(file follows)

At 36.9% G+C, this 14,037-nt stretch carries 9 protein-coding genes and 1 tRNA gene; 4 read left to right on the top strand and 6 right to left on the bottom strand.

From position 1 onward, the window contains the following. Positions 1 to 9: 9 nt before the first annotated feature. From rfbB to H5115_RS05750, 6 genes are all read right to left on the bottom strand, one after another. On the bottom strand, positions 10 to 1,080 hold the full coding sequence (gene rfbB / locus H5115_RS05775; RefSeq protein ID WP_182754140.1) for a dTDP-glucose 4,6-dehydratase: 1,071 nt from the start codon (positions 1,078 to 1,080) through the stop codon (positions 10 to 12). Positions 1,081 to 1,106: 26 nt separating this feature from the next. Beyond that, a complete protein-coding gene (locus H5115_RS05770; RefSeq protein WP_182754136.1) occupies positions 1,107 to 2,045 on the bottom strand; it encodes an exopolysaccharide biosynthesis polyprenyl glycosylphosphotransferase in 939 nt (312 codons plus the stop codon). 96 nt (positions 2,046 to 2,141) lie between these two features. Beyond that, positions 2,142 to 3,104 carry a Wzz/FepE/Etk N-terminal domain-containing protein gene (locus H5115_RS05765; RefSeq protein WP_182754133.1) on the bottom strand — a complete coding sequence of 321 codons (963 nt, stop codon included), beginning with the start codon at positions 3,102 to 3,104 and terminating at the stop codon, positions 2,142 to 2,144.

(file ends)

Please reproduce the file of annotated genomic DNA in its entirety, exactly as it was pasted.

At 36.9% G+C, this 14,037-nt stretch carries 9 protein-coding genes and 1 tRNA gene; 4 read left to right on the top strand and 6 right to left on the bottom strand.

From position 1 onward, the window contains the following. Positions 1 to 9: 9 nt before the first annotated feature. From rfbB to H5115_RS05750, 6 genes are all read right to left on the bottom strand, one after another. On the bottom strand, positions 10 to 1,080 hold the full coding sequence (gene rfbB / locus H5115_RS05775; RefSeq protein ID WP_182754140.1) for a dTDP-glucose 4,6-dehydratase: 1,071 nt from the start codon (positions 1,078 to 1,080) through the stop codon (positions 10 to 12). Positions 1,081 to 1,106: 26 nt separating this feature from the next. Beyond that, a complete protein-coding gene (locus H5115_RS05770; RefSeq protein WP_182754136.1) occupies positions 1,107 to 2,045 on the bottom strand; it encodes an exopolysaccharide biosynthesis polyprenyl glycosylphosphotransferase in 939 nt (312 codons plus the stop codon). 96 nt (positions 2,046 to 2,141) lie between these two features. Beyond that, positions 2,142 to 3,104 carry a Wzz/FepE/Etk N-terminal domain-containing protein gene (locus H5115_RS05765; RefSeq protein WP_182754133.1) on the bottom strand — a complete coding sequence of 321 codons (963 nt, stop codon included), beginning with the start codon at positions 3,102 to 3,104 and terminating at the stop codon, positions 2,142 to 2,144.